Okay, I’m cheeky again and indulging once more in the polemical with a title-question that probably will irk some of my readers. Let them know however that my intentions are pure and my puzzlement sincere.
It all started with this clip from the latest issue of Publishers Weekly posted by John Pugmire over at his Locked Room International website. It features a box review, and a starred one to boot, of LRI’s latest offering, French GAD writer Gaston Boca’s The Seventh Guest (« Les Invités de Minuit ») This was nothing to surprise me since Boca was a first-rate writer well deserving of such an honour and Publishers Weekly has always been (rightly) supportive of John’s work over the years. What surprised me on the other hand was to see the recent reissue of Julian Symons’s The Belting Inheritance relegated to the bottom of the page, with no star in sight. The clip omits the reviewer’s overall judgement but you can find it online and as expected it’s far from enthusiastic, though I question the unfavorable comparison to Josephine Tey’s Brat Farrar*. Granted, Belting is neither one of Symons’s most famous or most notable works but the very fact of one of the putative fathers of modern crime fiction having one of his books sidelined in favour of an arch-traditional mystery making its first appearance eighty years after its original publication is breathtaking, all the more so as it is not an isolated occurrence.
The current vintage mystery boom has so far mostly benefited Golden Age and traditional mysteries, both in terms of availability and visibility. Long-lost traditional mystery writers, including some that were already obscure in their lifetimes, are now back on the bookshelves and if critical and public reaction is to judge by we can expect much more coming. I’ve already commented many times on this welcome resurgence so I won’t dwell on it except to emphasize how unexpected, inexplicable and above all counter-intuitive it is. Post-war received wisdow had it that whodunits were toast and that the future belonged to that loosely defined but widely admired newcomer, the « crime novel ». E.C.R. Lorac, E.R. Punshon, J. Jefferson Farjeon or F.W. Crofts to name just a few were on the wrong side of History and would never be seen in print again, while the names of Julian Symons, Margaret Millar, Nicholas Freeling or Celia Fremlin would still be remembered with awe centuries from now.
I guess something went wrong or progress was slightly delayed because we’re currently witnessing the opposite. The Julian Symons case is especially striking: once the Dean of English-language crime fiction he is now almost completely forgotten with most of his books out of print and the few still available ones eliciting polite respect rather than enthusiastic acclaim. Were it not for Bloody Murder remaining a milestone history of the genre (despite being out of print too) he would be the genre’s version of George Meredith. Other post-war crime writers fare barely better: Sarah Weinman‘s dedication and talent succeded in putting domestic suspense back on the critical maps, but it still keeps a low profile as far as the general public is concerned; neither the reissues of the Fremlin or Charlotte Armstrong catalogues or the Library of America welcoming Millar and Dorothy B. Hughes resulted in a massive renewal of interest in them or in the period. Besides most vintage « crime novels » when available tend to be so only as ebooks, suggesting that publishers – often small presses by the way – find them not profitable enough to be worth the paper they’d be printed on.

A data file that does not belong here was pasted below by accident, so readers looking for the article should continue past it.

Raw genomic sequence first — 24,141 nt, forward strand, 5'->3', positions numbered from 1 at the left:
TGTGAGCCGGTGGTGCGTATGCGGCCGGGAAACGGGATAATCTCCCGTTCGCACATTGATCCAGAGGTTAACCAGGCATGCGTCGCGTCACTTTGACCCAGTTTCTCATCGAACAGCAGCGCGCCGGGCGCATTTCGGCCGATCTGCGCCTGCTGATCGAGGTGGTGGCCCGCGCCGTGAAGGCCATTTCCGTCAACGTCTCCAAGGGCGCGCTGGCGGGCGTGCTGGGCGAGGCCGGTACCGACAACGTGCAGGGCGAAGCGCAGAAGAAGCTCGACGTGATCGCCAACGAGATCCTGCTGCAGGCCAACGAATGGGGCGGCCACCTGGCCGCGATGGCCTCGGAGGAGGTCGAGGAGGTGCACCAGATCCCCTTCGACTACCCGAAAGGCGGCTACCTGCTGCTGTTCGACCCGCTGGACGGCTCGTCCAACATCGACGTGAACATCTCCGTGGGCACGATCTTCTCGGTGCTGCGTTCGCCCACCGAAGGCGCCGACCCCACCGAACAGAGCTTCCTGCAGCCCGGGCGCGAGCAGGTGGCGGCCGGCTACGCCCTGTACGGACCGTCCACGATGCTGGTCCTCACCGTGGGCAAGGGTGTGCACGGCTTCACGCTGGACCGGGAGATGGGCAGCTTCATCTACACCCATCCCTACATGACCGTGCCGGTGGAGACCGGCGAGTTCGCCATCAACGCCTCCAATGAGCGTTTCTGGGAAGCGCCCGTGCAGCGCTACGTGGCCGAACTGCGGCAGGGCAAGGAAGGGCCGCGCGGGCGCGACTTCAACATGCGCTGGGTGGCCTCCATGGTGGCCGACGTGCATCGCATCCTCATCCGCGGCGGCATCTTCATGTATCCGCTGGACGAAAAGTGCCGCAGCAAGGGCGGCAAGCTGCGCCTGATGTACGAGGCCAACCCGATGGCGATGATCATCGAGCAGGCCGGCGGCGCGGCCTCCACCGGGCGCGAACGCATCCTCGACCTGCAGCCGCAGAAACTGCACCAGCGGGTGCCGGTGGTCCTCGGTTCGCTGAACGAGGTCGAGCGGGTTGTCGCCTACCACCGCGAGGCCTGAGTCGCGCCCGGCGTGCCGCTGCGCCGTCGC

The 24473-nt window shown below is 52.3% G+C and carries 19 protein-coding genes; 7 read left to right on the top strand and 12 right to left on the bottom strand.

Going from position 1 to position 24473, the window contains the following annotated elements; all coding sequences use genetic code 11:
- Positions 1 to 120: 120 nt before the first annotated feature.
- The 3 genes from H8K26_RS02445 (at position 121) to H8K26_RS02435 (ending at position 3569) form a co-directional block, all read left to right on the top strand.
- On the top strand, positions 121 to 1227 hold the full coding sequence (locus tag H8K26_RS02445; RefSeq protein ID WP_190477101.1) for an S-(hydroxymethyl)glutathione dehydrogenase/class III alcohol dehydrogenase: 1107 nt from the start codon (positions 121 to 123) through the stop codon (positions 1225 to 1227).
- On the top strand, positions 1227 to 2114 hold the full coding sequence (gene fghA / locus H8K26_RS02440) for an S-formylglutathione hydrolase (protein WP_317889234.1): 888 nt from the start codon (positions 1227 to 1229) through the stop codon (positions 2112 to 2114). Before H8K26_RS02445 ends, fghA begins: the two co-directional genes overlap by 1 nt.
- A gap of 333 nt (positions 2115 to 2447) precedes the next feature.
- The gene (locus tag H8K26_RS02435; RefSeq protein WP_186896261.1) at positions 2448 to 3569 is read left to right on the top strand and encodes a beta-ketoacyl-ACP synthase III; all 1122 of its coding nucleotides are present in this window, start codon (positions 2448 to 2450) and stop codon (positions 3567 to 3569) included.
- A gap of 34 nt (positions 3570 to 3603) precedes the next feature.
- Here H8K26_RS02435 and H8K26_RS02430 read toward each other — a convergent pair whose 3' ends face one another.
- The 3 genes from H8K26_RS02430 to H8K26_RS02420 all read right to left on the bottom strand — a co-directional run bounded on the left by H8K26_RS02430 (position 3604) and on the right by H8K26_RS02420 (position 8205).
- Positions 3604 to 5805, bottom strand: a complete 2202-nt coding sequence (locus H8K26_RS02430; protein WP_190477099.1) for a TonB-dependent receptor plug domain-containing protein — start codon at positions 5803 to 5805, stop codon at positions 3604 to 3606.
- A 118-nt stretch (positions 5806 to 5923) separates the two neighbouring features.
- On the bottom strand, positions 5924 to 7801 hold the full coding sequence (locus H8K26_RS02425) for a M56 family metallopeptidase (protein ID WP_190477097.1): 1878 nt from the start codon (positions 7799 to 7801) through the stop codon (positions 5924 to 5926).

Modern crime fiction, the kind that gets rave reviews and sells in millions, certainly is much more indebted to Julian Symons than J. Jefferson Farjeon – so why do modern readers (and critics!) prefer the latter over the former? How is it possible that Mavis Doriel Hay has all of her books in print whereas Shelley Smith has none? I posited in a previous post that crime fiction being a plot-driven genre, character-driven books were at a disadvantage when it comes to survival but I think another explanation might be that it’s easier for the reader (and, sadly, often the critic) ignorant of the history of the genre to grasp what makes a whodunit special than a « crime novel ». And Then There Were None still has the power to surprise and disturb after seventy-eight years and even someone familiar with the plot can marvel at how well constructed it is; virtuosity never ages. On the other hand, it takes a lot of familiarity with the context of its writing to fully enjoy The Hours Before Dawn, for the plot has been copied so many times afterwards that it can no longer fool anyone.
Don’t get me wrong: I’m not rejoicing in that. I respect or love all the writers whose name I mentioned in the course of this article, and it pains me that some of them remain obscure or little known outside the « family circle ». I’m just noticing a fact that I find intriguing and trying to find answers and possibly solutions. Yours are, as usual, welcome.
*Symons would probably too, as he was no Tey fan.